Author of twelve historical fiction novels Judith is celebrating her tenth year as a published author. To honour the anniversary of her first published novel, Peaceweaver has been given a wash and brush up to make it look more at home alongside her later books.
By Judith Arnopp
When AElfgar, Earl of Mercia falls foul of King Edward the Confessorm Aelfgar forms an alliance with an old enemy, Gruffydd ap Llewelyn of Wales and to cement the alliance, offers his daughter, Eadgyth as Gruffydd’s wife.
Gruffydd is old enough to be Eadgyth’s grandfather, and the union is not a happy one. Eadgyth does her best to survive a life of exile but ultimately finds herself accused of fornication, incest and treason.
Alone in a foreign land, her life is forfeit until Gruffydd is killed during a surprise night attack by Earl Harold of Wessex, and Eadgyth is taken as his prisoner to the court of Edward the Confessor.
At the Saxon court she infiltrates the sticky intrigues of the Godwin family, and on the eve of his accession to the English throne, agrees to marry Harold Godwinson.
As William the Bastard assembles his fleet in the south, and Harald Hardrada prepares to invade from the North, their future is threatened, and the portentous date of October 14th, 1066 looms.
Eadgyth’s tale of betrayal, passion and war highlights the plight of women in Anglo Saxon Britain.
We watched him ride past today, the one they are calling The Conqueror. Eadgytha and I saw him ride through the city gate and, although he is just a man, I buried the faces of my young sons in my skirts to shield them from the sight. They did not see the sneer of the squint-eyed king as he clattered by, or the gaudy splash of colour cast by the splendour of his retinue against the sombre street.
Around us, the crowd stood silent in the rain, and although I am tall and feared that the hatred in my heart would knock him from his mount, the counterfeit king did not notice me.
The people dispersed slowly, muttering against the ravages of the Norman dog who, having laid waste to the south and north of England, now turns his attention to Chester, our place of refuge and the last Saxon stronghold. Many have been slaughtered and their homes destroyed, leaving ruins to smoke beneath the sulky sky and the destitute to huddle in the darker places of the street.
A ragged old fellow snorted and spat greenly into the mud where the Norman king’s horse had trod. “God’s curse be on ye, gutter shite,” he cried in cracked tones, shaking his feeble fist in the air. I patted his arm in mute sympathy before we turned away.
“Why are you trembling, Mother?” asked Harold as we hurried back to our lodging, heads bent against the driving rain.
“Your mother is chilled, that is all,” replied Eadgytha, hastily taking the child’s hand. “We have stood too long in the rain. Come, hurry along, Harold; make haste, Wulf.”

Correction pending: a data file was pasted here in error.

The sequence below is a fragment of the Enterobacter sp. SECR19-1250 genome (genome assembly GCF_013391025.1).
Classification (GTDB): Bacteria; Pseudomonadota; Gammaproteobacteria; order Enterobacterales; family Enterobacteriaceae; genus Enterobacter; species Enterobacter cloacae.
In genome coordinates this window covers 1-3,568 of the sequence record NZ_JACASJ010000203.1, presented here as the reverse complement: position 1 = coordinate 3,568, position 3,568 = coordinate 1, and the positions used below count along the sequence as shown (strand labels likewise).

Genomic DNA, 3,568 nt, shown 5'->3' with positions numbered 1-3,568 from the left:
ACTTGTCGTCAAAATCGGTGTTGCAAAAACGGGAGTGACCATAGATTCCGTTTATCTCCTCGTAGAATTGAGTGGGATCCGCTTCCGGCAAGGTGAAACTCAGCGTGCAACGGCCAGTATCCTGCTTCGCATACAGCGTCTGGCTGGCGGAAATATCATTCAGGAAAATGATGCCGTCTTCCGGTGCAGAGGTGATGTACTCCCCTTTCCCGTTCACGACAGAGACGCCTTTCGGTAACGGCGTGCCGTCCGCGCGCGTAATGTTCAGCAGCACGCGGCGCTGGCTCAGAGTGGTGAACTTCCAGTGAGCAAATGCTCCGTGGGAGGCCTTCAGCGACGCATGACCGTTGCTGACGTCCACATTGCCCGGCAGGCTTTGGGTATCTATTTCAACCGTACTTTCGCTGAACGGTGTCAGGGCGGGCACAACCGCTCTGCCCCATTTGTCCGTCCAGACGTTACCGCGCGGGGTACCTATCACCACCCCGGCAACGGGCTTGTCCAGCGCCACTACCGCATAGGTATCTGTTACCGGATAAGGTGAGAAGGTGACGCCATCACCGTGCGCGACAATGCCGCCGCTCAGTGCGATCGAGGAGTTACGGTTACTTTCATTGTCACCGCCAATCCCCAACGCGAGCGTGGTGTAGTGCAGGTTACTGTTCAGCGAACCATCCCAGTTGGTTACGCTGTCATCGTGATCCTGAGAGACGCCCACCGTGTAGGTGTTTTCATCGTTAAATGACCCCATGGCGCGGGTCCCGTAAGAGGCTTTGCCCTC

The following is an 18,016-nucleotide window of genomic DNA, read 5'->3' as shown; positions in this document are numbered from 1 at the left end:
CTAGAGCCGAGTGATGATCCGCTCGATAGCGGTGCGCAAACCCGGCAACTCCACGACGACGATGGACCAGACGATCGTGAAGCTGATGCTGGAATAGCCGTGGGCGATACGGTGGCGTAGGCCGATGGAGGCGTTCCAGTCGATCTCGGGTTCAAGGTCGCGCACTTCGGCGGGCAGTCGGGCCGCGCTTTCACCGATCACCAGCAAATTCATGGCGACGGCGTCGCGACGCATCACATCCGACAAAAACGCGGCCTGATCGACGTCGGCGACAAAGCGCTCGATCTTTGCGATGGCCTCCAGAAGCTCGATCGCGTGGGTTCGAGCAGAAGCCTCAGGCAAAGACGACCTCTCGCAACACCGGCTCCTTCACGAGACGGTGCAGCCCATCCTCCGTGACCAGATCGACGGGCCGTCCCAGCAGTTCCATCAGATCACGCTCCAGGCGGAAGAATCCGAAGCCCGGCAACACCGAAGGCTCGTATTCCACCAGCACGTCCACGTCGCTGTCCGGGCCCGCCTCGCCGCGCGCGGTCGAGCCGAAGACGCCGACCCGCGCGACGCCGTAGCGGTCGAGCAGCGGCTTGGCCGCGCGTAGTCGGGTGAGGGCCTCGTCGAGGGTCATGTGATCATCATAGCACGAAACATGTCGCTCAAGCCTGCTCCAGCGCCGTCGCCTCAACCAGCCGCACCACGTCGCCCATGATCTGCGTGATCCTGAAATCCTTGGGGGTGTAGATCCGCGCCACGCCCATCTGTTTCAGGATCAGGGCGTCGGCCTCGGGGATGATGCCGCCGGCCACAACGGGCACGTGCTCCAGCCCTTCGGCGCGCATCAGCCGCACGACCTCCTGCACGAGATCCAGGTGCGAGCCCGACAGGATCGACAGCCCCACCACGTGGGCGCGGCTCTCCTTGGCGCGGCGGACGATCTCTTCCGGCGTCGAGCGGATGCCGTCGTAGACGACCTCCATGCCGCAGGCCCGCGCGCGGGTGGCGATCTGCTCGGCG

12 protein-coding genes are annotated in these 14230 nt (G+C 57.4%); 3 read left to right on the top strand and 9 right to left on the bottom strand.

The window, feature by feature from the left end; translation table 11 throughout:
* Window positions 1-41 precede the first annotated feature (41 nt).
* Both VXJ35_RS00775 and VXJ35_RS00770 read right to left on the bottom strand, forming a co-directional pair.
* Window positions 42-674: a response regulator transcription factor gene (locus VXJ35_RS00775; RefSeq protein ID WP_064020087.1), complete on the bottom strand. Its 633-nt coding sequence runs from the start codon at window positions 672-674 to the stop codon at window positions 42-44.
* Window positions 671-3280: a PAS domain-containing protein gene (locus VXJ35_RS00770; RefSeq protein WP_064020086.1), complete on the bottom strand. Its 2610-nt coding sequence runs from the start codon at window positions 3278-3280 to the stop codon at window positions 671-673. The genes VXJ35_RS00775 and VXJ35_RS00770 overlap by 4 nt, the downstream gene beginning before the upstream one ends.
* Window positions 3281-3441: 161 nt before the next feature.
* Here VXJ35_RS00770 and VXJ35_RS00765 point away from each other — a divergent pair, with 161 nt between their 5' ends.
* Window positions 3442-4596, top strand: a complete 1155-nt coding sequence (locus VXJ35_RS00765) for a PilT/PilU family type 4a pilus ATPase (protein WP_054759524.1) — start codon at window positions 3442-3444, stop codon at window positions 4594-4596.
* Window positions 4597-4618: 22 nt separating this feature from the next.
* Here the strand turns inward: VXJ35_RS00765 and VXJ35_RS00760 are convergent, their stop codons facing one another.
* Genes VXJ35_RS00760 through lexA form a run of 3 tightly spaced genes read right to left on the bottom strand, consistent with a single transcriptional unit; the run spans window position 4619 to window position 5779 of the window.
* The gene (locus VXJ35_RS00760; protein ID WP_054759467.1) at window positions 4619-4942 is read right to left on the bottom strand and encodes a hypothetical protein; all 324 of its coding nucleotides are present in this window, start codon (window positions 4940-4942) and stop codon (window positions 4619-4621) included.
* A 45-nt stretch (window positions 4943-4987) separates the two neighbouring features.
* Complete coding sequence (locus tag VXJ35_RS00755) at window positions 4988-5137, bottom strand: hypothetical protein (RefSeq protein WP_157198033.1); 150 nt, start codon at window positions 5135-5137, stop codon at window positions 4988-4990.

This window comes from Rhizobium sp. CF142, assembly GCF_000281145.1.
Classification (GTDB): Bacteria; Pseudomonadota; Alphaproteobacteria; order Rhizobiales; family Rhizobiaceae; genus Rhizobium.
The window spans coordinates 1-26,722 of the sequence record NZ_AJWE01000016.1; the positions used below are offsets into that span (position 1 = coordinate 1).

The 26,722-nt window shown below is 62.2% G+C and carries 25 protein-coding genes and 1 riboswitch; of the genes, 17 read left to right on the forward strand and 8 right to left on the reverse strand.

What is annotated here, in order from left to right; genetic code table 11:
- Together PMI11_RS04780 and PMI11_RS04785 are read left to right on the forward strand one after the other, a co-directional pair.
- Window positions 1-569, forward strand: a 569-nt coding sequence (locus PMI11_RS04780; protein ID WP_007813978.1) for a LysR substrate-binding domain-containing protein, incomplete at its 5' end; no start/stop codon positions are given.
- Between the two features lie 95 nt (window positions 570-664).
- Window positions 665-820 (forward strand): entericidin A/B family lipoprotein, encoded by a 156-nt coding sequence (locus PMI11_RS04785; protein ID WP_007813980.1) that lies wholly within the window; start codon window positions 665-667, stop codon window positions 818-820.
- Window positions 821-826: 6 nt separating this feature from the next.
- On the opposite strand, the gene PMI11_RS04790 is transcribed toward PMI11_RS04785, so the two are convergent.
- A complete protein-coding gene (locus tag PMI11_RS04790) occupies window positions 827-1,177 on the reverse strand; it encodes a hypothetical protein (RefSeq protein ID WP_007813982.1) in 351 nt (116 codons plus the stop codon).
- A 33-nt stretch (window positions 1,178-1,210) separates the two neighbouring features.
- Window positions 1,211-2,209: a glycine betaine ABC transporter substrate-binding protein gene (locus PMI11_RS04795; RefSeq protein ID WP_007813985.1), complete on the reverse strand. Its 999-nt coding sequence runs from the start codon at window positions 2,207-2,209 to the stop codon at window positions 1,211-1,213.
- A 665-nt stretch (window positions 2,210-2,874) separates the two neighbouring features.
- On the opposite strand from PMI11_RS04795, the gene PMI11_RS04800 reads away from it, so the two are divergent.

We climbed the steep castle hill, inhaling the acrid stench of fires newly quenched by sheeting rain.
Too close to the stronghold for comfort now it is in Norman hands, we need to move on. Chester is no longer a safe refuge for any Saxon, let alone women such as we.
Indoors, the fire has sunk low. Eadgytha stoops to feed it a few meagre sticks before warming a little goat’s milk for a nourishing drink. Then we sit knee to knee before the hearth, while the twins play with swords fashioned from two sticks. Anwen bursts through the door, accompanied by a flurry of wind and leaves.
“My, it’s cold out there. I’ve managed to find a few things for supper, nothing to drool over but better than nothing. I’ll get it going right away so we can dine and get ourselves early to our beds.”
She throws vegetables into a pot while Eadgytha and I, chilled more by circumstance than weather, begin to discuss our options. The invasion has been thorough and there are few places of refuge left in England. No Saxons are content beneath the Norman rule yet; most, eager to save their necks, collaborate, quelling their hatred to meekly bear the yoke.
A few have rebelled. Some rally to the call of Hereward, known as the Wake, in his hiding place in the Fens. Perhaps we should join them there but it is a far off place, haunted by the dispossessed, and the marshes are fraught with mischievous sprites; besides, there is no man now to protect or guide us. So we cower here in this dark place, two women alone. Our household is scattered and we are forced to look to ourselves.
It is not easy for women such as we to live in obscurity, raising our children and scratching a living from the dirt. Eadgytha’s sons are far away and her daughters are … well, we know not where. My family is scattered also; my older sons are across the dyke with their Welsh kin, and my brothers are lost.
We make an odd pairing, Eadgytha and I, but we have only each other now. Of all the women in the land, we are the two whom William of Normandy most desires to lay hands upon. If we are captured, he will put out our eyes and cut off our noses. If we are lucky, we may be shut away in a religious house, but my infant sons will be shown no mercy. He will kill them straight.
There is no one in this stricken land who flees King William more diligently than we, for Eadgytha, long time known as the Gentle Swan, was twenty years King Harold’s mistress, and I, also named Eadgyth, was Harold’s queen. I am mother to the Ætheling, Harold Haroldsson, who tumbles in play with his brother upon the dusty floor.
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Judith Arnopp is the author of ten historical novels including The Winchester Goose, The Beaufort Chronicle (three book series), The Kiss of the Concubine and A Song of Sixpence. You can find her on Facebook • Twitter • Website • Blog.